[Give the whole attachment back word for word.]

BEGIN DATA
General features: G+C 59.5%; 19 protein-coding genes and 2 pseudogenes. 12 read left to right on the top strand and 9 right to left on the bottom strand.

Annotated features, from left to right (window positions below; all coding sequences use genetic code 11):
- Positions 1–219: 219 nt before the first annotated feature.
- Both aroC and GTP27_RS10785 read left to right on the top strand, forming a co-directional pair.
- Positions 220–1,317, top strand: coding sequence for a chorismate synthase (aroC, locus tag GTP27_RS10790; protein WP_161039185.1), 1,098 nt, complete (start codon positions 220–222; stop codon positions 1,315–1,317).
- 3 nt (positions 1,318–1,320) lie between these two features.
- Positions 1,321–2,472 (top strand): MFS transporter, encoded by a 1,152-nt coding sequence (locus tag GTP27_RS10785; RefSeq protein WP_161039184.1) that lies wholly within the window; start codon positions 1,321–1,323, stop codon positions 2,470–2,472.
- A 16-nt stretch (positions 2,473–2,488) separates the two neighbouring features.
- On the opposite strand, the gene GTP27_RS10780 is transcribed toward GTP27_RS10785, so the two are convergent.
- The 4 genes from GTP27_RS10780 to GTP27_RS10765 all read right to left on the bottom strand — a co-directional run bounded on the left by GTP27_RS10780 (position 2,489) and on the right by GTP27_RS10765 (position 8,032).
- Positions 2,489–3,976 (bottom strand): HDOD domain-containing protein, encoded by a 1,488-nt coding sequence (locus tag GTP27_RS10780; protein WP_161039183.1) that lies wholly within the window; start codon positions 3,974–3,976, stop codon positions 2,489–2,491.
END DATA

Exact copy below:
General features: G+C 59.5%; 19 protein-coding genes and 2 pseudogenes. 12 read left to right on the top strand and 9 right to left on the bottom strand.

Annotated features, from left to right (window positions below; all coding sequences use genetic code 11):
- Positions 1–219: 219 nt before the first annotated feature.
- Both aroC and GTP27_RS10785 read left to right on the top strand, forming a co-directional pair.
- Positions 220–1,317, top strand: coding sequence for a chorismate synthase (aroC, locus tag GTP27_RS10790; protein WP_161039185.1), 1,098 nt, complete (start codon positions 220–222; stop codon positions 1,315–1,317).
- 3 nt (positions 1,318–1,320) lie between these two features.
- Positions 1,321–2,472 (top strand): MFS transporter, encoded by a 1,152-nt coding sequence (locus tag GTP27_RS10785; RefSeq protein WP_161039184.1) that lies wholly within the window; start codon positions 1,321–1,323, stop codon positions 2,470–2,472.
- A 16-nt stretch (positions 2,473–2,488) separates the two neighbouring features.
- On the opposite strand, the gene GTP27_RS10780 is transcribed toward GTP27_RS10785, so the two are convergent.
- The 4 genes from GTP27_RS10780 to GTP27_RS10765 all read right to left on the bottom strand — a co-directional run bounded on the left by GTP27_RS10780 (position 2,489) and on the right by GTP27_RS10765 (position 8,032).
- Positions 2,489–3,976 (bottom strand): HDOD domain-containing protein, encoded by a 1,488-nt coding sequence (locus tag GTP27_RS10780; protein WP_161039183.1) that lies wholly within the window; start codon positions 3,974–3,976, stop codon positions 2,489–2,491.